Introducing: Japan-born pop singer Grace Aimi talks channelling island vibes and sunshine in her debut EP, PICNIC

Introducing: Japan-born pop singer Grace Aimi talks channelling island vibes and sunshine in her debut EP, PICNIC

Grace Aimi has a way of melding two worlds together. Whether it’s her American and Japanese background, or the genres of indie-pop and R&B, the singer-songwriter has a knack for putting together drastically different pieces and making them seem like they were always meant to be. 

You see it clearly in her debut EP, PICNIC. Recounting tales of heartbreak and pain yet still beaming with hope, Grace depicts an authentic journey of moving onwards and forward all encased in a soundscape of retro style music. 

My EP is my first lil baby. All the songs on the EP feel like a sunny day and each song gives me such a rush of joy,” says Grace. “It talks about warm and deep love, feeling alone and a bunch of different emotions that I think are very relatable.”

Grace hails from Okinawa, a Southern Japanese island full of culture and character. The singer owes a lot to her hometown, citing it as one of her greatest inspirations. “Being from Okinawa is easily my biggest strength. My island is my biggest strength and flex throughout everything in my life,” she says.

 
 
 
 
 
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She also owes a lot to her online community. With a deep-rooted love for music and songwriting, the 21-year-old kickstarted her musical journey on Youtube in 2017. Making covers of popular Japanese songs, Grace and her brother, Gabe gained a following, not just for their incredible talents but also for their genuine personalities. 

“We have the nicest and most loving fans ever and it’s taught me that I should always be truly genuine to myself and to keep a light heart in life. I never want to lose who I am and our channel has shown me that more than the content itself, it’s the personality and vibe that matters most,” says Grace.

Bandwagon caught up with Grace Aimi to talk to her about her musical inspirations, living in Okinawa, and how she pieced PICNIC together.


When and how did you first know you wanted to do music? What pushed you to pursue it as a career?

My whole life I’ve been obsessed with music but the first time I knew that I wanted to start this journey was in my first year of high school. I was writing in my diary while listening to 'Tadow' by FKJ and Masego and out of nowhere, a melody floated into my head.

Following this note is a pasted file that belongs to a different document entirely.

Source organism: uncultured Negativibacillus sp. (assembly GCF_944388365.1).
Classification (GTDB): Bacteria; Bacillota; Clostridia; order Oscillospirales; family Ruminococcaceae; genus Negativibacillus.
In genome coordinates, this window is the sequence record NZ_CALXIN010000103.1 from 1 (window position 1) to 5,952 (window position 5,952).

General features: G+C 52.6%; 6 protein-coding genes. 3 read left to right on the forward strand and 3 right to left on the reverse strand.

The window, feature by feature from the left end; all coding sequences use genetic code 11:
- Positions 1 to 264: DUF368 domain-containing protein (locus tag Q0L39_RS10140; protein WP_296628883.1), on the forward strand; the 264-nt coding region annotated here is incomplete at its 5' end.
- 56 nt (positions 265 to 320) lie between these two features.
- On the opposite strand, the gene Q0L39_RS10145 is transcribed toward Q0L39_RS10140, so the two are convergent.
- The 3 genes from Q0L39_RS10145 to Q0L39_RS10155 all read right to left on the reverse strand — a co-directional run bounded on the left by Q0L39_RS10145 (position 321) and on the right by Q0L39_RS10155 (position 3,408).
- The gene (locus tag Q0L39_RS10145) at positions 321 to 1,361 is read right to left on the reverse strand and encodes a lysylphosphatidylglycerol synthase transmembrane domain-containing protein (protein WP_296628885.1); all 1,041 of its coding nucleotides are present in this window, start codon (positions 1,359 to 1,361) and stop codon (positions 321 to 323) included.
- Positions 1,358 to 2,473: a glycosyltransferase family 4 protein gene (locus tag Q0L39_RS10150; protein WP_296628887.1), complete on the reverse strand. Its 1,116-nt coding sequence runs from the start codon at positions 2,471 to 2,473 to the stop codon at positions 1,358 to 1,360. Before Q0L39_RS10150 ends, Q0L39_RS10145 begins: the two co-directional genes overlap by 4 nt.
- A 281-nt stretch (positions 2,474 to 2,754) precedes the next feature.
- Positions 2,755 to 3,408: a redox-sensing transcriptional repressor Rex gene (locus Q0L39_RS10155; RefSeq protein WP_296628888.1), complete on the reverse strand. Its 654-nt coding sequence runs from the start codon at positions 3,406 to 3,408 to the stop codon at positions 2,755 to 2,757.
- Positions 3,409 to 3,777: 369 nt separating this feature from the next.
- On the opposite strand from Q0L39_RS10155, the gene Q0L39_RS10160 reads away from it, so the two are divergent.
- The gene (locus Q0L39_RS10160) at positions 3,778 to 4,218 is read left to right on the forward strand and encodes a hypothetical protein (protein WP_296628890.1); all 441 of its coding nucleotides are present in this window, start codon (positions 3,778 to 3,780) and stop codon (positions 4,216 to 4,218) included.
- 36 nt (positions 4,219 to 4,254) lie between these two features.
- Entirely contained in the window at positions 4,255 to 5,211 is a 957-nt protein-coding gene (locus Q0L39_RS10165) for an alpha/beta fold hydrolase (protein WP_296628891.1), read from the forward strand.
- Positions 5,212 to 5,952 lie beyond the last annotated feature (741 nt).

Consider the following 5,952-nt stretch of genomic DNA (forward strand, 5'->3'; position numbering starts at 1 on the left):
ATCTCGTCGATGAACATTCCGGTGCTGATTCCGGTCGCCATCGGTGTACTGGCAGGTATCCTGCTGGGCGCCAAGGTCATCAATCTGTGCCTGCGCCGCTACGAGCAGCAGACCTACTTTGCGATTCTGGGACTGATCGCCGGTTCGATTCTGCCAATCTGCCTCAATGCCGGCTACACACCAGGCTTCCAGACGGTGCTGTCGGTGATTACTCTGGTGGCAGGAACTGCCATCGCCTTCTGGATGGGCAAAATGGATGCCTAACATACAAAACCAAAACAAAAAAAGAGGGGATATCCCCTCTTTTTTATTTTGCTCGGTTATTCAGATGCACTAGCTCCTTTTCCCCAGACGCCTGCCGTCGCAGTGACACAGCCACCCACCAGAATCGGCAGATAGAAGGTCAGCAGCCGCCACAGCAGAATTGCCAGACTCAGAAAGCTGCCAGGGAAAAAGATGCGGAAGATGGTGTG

I started singing and rearranging words that I wrote down to fit the sound and it felt so natural. Ever since then I can’t stop writing and making music. I’m so happy and lucky to have found my passion at such a young age.

You first started on YouTube posting covers with your brother, how do you feel that background has helped you become the artist you are today?

My brother and I have a very laid back and random YouTube channel, we mess up lyrics and chords all the time and we never take anything too seriously. We didn’t think our channel would gain popularity because our videos are nowhere near perfect but the people that support and watch our channel now always tell us that it’s the realness of our content that makes them love it so much. 

How would you describe the music that you make?

I think my music is a melancholic feeling that you can enjoy. Like my actual personality, my music is happy, playful but sad all at the same time. I would hope my music makes people feel like they’re not alone and I hope that it puts a smile on their face when they’re feeling low.

What do you think is your biggest strength as a musician?

Being from Okinawa. Thanks to my island, the people, and the culture here I have a sound that is my own. I don’t fit into one genre. I’m blessed to be surrounded by so many different sounds and energies. I think it keeps my soul and my music very authentic and real.